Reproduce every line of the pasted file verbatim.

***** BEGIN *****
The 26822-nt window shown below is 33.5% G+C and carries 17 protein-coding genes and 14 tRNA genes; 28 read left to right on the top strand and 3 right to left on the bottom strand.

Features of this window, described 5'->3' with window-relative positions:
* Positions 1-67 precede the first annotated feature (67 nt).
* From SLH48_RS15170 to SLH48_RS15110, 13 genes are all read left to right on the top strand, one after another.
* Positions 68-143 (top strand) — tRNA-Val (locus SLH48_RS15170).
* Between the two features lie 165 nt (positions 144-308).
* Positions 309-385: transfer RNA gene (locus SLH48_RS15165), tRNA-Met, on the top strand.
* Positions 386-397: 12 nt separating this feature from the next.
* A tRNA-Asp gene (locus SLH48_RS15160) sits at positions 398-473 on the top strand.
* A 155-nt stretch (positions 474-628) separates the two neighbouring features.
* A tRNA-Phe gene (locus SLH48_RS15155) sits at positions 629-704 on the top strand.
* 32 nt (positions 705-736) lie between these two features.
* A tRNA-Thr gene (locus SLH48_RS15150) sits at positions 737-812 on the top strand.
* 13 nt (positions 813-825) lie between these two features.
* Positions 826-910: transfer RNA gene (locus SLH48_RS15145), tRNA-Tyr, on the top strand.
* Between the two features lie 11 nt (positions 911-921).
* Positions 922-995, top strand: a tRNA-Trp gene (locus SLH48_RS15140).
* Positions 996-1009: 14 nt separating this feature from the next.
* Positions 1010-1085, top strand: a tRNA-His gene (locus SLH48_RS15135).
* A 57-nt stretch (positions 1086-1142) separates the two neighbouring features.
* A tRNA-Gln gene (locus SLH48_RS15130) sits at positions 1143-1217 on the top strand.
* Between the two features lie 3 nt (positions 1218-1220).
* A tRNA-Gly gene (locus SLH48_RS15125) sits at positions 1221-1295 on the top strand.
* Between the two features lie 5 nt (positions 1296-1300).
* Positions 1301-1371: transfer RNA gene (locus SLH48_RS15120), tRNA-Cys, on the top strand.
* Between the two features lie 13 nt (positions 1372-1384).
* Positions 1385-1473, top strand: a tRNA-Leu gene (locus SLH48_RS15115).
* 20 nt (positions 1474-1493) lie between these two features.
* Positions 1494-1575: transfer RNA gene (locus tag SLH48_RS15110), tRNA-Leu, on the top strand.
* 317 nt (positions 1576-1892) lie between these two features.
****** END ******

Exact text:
The 26822-nt window shown below is 33.5% G+C and carries 17 protein-coding genes and 14 tRNA genes; 28 read left to right on the top strand and 3 right to left on the bottom strand.

Features of this window, described 5'->3' with window-relative positions:
* Positions 1-67 precede the first annotated feature (67 nt).
* From SLH48_RS15170 to SLH48_RS15110, 13 genes are all read left to right on the top strand, one after another.
* Positions 68-143 (top strand) — tRNA-Val (locus SLH48_RS15170).
* Between the two features lie 165 nt (positions 144-308).
* Positions 309-385: transfer RNA gene (locus SLH48_RS15165), tRNA-Met, on the top strand.
* Positions 386-397: 12 nt separating this feature from the next.
* A tRNA-Asp gene (locus SLH48_RS15160) sits at positions 398-473 on the top strand.
* A 155-nt stretch (positions 474-628) separates the two neighbouring features.
* A tRNA-Phe gene (locus SLH48_RS15155) sits at positions 629-704 on the top strand.
* 32 nt (positions 705-736) lie between these two features.
* A tRNA-Thr gene (locus SLH48_RS15150) sits at positions 737-812 on the top strand.
* 13 nt (positions 813-825) lie between these two features.
* Positions 826-910: transfer RNA gene (locus SLH48_RS15145), tRNA-Tyr, on the top strand.
* Between the two features lie 11 nt (positions 911-921).
* Positions 922-995, top strand: a tRNA-Trp gene (locus SLH48_RS15140).
* Positions 996-1009: 14 nt separating this feature from the next.
* Positions 1010-1085, top strand: a tRNA-His gene (locus SLH48_RS15135).
* A 57-nt stretch (positions 1086-1142) separates the two neighbouring features.
* A tRNA-Gln gene (locus SLH48_RS15130) sits at positions 1143-1217 on the top strand.
* Between the two features lie 3 nt (positions 1218-1220).
* A tRNA-Gly gene (locus SLH48_RS15125) sits at positions 1221-1295 on the top strand.
* Between the two features lie 5 nt (positions 1296-1300).
* Positions 1301-1371: transfer RNA gene (locus SLH48_RS15120), tRNA-Cys, on the top strand.
* Between the two features lie 13 nt (positions 1372-1384).
* Positions 1385-1473, top strand: a tRNA-Leu gene (locus SLH48_RS15115).
* 20 nt (positions 1474-1493) lie between these two features.
* Positions 1494-1575: transfer RNA gene (locus tag SLH48_RS15110), tRNA-Leu, on the top strand.
* 317 nt (positions 1576-1892) lie between these two features.